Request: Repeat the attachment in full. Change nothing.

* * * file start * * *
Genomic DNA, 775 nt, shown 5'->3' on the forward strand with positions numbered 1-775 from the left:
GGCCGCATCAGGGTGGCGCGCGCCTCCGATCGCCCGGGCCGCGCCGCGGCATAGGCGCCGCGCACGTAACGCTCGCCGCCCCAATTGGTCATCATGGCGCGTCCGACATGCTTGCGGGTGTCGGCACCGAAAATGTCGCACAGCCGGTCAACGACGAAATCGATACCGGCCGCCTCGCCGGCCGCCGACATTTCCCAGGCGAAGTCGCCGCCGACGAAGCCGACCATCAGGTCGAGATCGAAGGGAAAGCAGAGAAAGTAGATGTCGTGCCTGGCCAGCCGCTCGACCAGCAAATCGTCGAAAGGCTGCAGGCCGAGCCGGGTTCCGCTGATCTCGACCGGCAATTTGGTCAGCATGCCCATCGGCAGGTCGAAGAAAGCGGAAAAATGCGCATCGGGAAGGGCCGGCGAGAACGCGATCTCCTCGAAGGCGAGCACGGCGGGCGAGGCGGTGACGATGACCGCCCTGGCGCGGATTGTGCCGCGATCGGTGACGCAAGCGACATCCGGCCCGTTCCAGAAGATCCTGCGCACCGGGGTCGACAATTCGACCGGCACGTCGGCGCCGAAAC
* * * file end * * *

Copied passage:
Genomic DNA, 775 nt, shown 5'->3' on the forward strand with positions numbered 1-775 from the left:
GGCCGCATCAGGGTGGCGCGCGCCTCCGATCGCCCGGGCCGCGCCGCGGCATAGGCGCCGCGCACGTAACGCTCGCCGCCCCAATTGGTCATCATGGCGCGTCCGACATGCTTGCGGGTGTCGGCACCGAAAATGTCGCACAGCCGGTCAACGACGAAATCGATACCGGCCGCCTCGCCGGCCGCCGACATTTCCCAGGCGAAGTCGCCGCCGACGAAGCCGACCATCAGGTCGAGATCGAAGGGAAAGCAGAGAAAGTAGATGTCGTGCCTGGCCAGCCGCTCGACCAGCAAATCGTCGAAAGGCTGCAGGCCGAGCCGGGTTCCGCTGATCTCGACCGGCAATTTGGTCAGCATGCCCATCGGCAGGTCGAAGAAAGCGGAAAAATGCGCATCGGGAAGGGCCGGCGAGAACGCGATCTCCTCGAAGGCGAGCACGGCGGGCGAGGCGGTGACGATGACCGCCCTGGCGCGGATTGTGCCGCGATCGGTGACGCAAGCGACATCCGGCCCGTTCCAGAAGATCCTGCGCACCGGGGTCGACAATTCGACCGGCACGTCGGCGCCGAAAC